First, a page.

Chlorine-based bleach has been around for a long, long, time. It was invented in Europe in the late 18th century, and many consider it the be-all and end-all solution to their cleaning needs, including getting rid of mold. But should bleach be used for that application?
Bleach will kill some molds but its effectiveness depends on the surface the mold is growing on. Mold can grow and be visible on both porous and non-porous materials. When dealing with mold on non-porous materials such as shower tiles, tubs, vinyl window trims, countertops, etc. you can use bleach to kill the mold and disinfect.
So, what about mold growing on porous materials? Using bleach to remove mold from permeable materials like paper, cardboard, wallboard, and wood can accelerate mold growth rather than kill it. Why is this? On those types of surfaces, mold will grow deep roots and can widely spread within 2-3 days. When bleach is used, the chlorine is left on the surface and only the water component of the bleach is absorbed into the material. So, although you may no longer see mold on the surface, the bleach promotes mold growth as it provides more moisture for the mold roots to feed on.
There are also other variables to consider when cleaning porous materials. Has it been painted/sealed? Has the mold done actual damage to the material? In some cases, instead of cleaning the mold, a contractor will have to remove and replace the mold-damaged materials.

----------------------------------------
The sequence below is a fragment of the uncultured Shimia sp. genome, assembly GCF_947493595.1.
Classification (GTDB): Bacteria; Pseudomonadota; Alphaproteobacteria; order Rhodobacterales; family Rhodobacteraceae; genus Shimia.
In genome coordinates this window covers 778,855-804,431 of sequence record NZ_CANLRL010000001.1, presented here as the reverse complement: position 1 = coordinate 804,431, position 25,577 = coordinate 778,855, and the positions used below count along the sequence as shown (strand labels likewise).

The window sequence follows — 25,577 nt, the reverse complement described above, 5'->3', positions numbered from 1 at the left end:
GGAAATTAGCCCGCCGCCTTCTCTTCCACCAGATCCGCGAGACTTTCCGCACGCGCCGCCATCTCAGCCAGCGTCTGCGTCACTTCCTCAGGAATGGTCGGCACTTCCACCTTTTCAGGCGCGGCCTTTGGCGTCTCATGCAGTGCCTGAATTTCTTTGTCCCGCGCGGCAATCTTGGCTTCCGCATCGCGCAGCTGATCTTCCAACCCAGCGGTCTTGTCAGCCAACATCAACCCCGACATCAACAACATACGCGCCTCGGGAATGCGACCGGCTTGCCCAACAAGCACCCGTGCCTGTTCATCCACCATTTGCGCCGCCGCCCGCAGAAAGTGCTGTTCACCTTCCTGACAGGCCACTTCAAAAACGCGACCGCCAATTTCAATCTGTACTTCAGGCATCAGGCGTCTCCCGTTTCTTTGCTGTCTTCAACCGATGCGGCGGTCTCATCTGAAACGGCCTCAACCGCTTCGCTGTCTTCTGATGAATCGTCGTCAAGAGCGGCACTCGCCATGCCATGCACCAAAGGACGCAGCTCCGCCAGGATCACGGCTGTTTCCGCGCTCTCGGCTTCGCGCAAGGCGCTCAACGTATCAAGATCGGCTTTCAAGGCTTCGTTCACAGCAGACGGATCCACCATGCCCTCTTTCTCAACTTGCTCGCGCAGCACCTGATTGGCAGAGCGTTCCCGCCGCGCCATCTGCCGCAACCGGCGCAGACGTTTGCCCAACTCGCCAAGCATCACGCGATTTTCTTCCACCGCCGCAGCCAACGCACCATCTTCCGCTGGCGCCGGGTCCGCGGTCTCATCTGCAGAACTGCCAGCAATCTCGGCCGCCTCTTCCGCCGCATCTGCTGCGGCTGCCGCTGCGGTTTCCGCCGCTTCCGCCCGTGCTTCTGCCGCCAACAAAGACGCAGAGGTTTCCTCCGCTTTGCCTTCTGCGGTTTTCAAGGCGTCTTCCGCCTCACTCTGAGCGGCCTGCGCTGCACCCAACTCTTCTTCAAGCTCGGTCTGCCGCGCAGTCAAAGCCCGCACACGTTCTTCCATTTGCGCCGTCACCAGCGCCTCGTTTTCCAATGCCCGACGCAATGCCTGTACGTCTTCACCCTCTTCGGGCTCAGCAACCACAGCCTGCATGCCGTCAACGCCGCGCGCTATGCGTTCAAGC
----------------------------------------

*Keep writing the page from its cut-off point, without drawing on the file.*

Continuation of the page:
Here are five more reasons why you don’t want to use bleach to clean:
- Chlorine lacks detergency – in other words, it contains no wetting agents that allow it to penetrate soils, so surfaces must be pre-cleaned before chlorine will effectively kill germs. This is a 2-step process that requires more time.
- Chlorine reacts with other chemicals to create toxic byproducts and gases. For instance, when bleach is mixed with ammonia, it forms chlorine gas, causing cellular damage in nasal passageways and lungs. The accidental mixture of these two products has resulted in death. It’s also incompatible with products that contain hydrochloric acid, phosphoric acid, and acetic acid (vinegar).
- Chlorine bleach’s disinfectant power is rapidly inactivated by contact with organic matter, such as blood, saliva, tissue, urine, feces, dirt, etc. Chlorine is also weakened by sunlight.
- Diluted chlorine bleach quickly loses its effectiveness, is unstable, and can lose its disinfectant qualities very rapidly compared to other, more stable disinfectants.
- It may harm your children. After using, bleach remains on surfaces and continues to emit fumes. Recent studies show that children who have been exposed to bleach in their homes are more likely to suffer from respiratory illness. In addition, various studies have linked the use of bleach in a household to a higher prevalence of asthma and allergies.
Some types of mold and mildew are easier to get rid of than others. At Kingsley Water Damage Restoration, we understand the hazards that mold can create and provide complete mold remediation services to quickly remove it from your South Carolina home. Whether you’re buying or selling a home, or have discovered mold in your home, call us immediately so that we can limit your exposure to hazardous mold spores and minimize damage to your home.